Darren Pillsbury has published an exciting new series featuring Peter Normal. The story begins when Peter, a ten year-old from California, moves to his grandfather’s haunted mansion. Well, ok, the mansion itself isn’t haunted, but it sure looks like it should be. In the very first story of the series, Peter learns that this is only a technicality, for a tribe of dead bodies “live” in a patch of woods nearby (Peter and the Dead Men). Worse, these Dead Men all want Peter to die!

This was my favorite of the series because I really liked all the unanswered questions and mystery surrounding the Normals. I also felt like the way that Peter defeated the Dead Men was very clever (while realistic, given his age). This one is also a good showcase of what you should expect from the series; most of the stories follow the format of Peter having to defeat a group of enemies within a short story and stumbles across a piece of the larger puzzle: why is Peter in constant danger?

When I read this story on Mr. Pillsbury’s blog, it was a daily post; you better believe that I was reading this daily!

Despite being essentially a children’s story, be aware that there might be the occasional swear word. These instances are very rare (I believe the first doesn’t show up until book 3), but they do exist. When I raised this concern with the author he explained that he took his cue from Harry Potter: kids that age really do swear/ hear swear words and those words have a touch of the forbidden which appeals to Pillsbury’s target audience.

There are also brief mentions of sensitive issues such as religion and witchcraft.

Rating changes depending on the book but I would say that Peter and the Trick-or-Treaters is the only book to score less than a 3 out of 5. I’ve been told that each of the books has a (long) preamble explaining what has already happened in previous books so they can be read out of order. That said, I would still recommend reading them roughly in order (except Peter and the ToT’s, which can be safely skipped without missing anything).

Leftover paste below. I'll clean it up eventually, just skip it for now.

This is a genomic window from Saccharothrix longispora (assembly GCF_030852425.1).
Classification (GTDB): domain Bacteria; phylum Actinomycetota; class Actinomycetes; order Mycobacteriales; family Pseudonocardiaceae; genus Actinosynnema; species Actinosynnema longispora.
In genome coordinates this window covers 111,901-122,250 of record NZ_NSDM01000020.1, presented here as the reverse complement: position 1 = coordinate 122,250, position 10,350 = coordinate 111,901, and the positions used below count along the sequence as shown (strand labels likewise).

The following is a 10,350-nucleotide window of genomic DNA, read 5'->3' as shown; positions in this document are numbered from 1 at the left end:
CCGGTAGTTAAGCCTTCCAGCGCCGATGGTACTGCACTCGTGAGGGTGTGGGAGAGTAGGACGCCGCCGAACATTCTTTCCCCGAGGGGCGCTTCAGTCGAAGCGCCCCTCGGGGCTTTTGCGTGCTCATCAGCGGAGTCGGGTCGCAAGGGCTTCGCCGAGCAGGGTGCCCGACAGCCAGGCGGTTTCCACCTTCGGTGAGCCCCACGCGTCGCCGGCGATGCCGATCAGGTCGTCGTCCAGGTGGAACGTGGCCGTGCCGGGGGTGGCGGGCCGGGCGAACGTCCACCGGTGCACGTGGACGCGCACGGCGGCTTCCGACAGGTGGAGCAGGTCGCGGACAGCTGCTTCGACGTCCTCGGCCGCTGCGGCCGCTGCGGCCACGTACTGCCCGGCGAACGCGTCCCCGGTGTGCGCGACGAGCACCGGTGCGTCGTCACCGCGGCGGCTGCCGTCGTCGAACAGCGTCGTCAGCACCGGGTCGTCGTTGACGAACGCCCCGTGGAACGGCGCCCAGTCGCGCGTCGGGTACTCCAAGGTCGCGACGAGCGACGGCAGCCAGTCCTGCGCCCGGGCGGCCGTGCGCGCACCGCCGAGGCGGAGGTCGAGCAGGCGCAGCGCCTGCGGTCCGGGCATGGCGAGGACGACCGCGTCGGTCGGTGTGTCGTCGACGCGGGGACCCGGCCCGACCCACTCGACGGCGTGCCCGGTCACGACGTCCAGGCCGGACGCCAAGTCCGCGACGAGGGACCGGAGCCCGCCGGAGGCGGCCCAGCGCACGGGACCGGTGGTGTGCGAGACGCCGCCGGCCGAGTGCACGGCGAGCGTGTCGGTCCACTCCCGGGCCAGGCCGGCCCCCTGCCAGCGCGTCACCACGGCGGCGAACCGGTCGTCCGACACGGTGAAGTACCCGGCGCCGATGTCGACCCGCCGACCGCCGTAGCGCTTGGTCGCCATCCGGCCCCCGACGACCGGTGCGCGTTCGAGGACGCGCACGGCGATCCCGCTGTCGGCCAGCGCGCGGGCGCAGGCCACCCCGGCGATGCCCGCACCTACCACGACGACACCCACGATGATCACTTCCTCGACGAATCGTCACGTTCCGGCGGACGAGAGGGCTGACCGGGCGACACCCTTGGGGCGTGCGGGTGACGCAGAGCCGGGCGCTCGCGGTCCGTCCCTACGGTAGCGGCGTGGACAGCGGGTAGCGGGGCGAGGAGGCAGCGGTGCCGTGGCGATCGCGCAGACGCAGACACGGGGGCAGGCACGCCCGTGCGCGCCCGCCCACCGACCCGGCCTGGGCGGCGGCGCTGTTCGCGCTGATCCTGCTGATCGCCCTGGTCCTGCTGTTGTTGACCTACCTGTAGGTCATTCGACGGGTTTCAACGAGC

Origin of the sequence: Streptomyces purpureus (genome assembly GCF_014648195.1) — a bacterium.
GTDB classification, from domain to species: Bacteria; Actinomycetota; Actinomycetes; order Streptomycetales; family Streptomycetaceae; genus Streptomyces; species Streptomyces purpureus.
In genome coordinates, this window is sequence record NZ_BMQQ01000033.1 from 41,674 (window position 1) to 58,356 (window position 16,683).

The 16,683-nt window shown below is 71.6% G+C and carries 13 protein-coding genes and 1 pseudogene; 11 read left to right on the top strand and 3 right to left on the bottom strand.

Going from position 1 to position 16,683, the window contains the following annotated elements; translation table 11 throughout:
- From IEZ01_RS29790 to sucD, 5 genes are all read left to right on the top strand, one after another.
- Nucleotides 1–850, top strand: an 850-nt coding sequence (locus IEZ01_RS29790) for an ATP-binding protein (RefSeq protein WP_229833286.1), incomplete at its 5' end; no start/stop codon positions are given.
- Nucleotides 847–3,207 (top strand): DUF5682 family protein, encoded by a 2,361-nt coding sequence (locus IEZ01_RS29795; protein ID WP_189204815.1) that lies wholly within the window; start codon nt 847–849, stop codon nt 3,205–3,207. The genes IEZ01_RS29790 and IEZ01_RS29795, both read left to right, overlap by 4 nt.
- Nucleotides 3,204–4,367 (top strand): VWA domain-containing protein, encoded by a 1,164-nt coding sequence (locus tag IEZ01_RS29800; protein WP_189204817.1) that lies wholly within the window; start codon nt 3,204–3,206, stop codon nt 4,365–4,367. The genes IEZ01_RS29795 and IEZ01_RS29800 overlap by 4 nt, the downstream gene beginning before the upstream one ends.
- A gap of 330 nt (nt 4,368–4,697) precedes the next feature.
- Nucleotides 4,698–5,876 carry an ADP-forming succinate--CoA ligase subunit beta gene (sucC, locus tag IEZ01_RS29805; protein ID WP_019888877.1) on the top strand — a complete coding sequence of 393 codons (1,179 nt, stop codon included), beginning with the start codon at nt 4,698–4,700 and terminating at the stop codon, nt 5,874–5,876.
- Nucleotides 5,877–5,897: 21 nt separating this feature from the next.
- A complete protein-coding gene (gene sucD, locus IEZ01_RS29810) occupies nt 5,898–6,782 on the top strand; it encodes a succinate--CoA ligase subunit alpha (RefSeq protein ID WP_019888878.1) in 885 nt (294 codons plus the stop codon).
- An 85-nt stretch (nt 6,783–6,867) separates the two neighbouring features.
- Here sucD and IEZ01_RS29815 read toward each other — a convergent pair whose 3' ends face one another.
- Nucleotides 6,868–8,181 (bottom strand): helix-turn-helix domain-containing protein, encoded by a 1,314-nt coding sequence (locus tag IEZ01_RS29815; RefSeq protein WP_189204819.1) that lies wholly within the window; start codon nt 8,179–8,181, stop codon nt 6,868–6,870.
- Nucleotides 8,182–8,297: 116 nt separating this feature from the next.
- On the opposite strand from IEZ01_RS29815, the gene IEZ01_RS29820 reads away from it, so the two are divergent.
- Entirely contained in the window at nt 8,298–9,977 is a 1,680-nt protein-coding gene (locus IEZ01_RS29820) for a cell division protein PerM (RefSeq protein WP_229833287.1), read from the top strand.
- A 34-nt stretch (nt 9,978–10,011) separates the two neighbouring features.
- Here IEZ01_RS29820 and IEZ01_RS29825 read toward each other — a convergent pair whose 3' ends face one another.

Virtual Reality Cookies are Sweet but Need Meat: A review for Gamers, by Thomas K. Carpenter

Once upon a time I saw an incredibly delicious cookie. I had no self-control, so that little morsel was taken care of within 90 minutes time. Now you probably understand that I’m talking about a book, not a baked treat, and that book is Gamers by Thomas K. Carpenter.

gamerscover

Image courtesy of Amazon.com

This is a true young adult dystopian coming in at 324 pages and a near carbon-copy of Scott Westerfield’s Uglies series. This book is fun to read, the concept is creative, and the idea that someone could “hack” life for real is pretty darn cool, in my opinion. Having said that, this book is pretty typical of mainstream YA sci-fi except Carpenter leaves out a bucketload of stuff that’d catapult his book from being a great self-published novel to a bestseller. Now on to the good stuff:

Gabby is a high school student living in a nerd’s dream: every activity in life is gamified and everything can earn you lifepoints (e.g. getting good grades, solving problems, brushing teeth, etc). Gabby’s deal is she’s quite good at LifeGame. She even hacks it to help her friend Zaela, who isn’t so great.

The plot thrust is that Gabby makes contact with an insurgent group called the Frags. They’re losers in the LifeGame but know the truth about the gamified reality. I loved this part of the book most but it was the smallest section! I hardly got to know the Frags at all or what they’d discovered about LifeGame’s sinister control factor. It was just a taste before Carpenter threw me into Gabby’s “Final Raid.” Some extra exposition at this point would be greatly appreciated, not to mention helpful for the novel’s character development.

Gabby’s “Final Raid” was a sort of fantasy adventure to earn her last lifepoints before graduation. This section took up well over fifty percent of the text. It was quite entertaining to read but did little to satisfy any curiosity I had about LifeGame, the government, the Frags, or how Gabby was going to deal with life after high school. Basically, if Carpenter were to make Gamers about 100 pages longer, there would be better character development and interaction overall, especially between Gabby and her friend Zaela. The concept of LifeGame is a sweet treat but it’s the people that make everything compelling.  That’s my story and I’m sticking to it.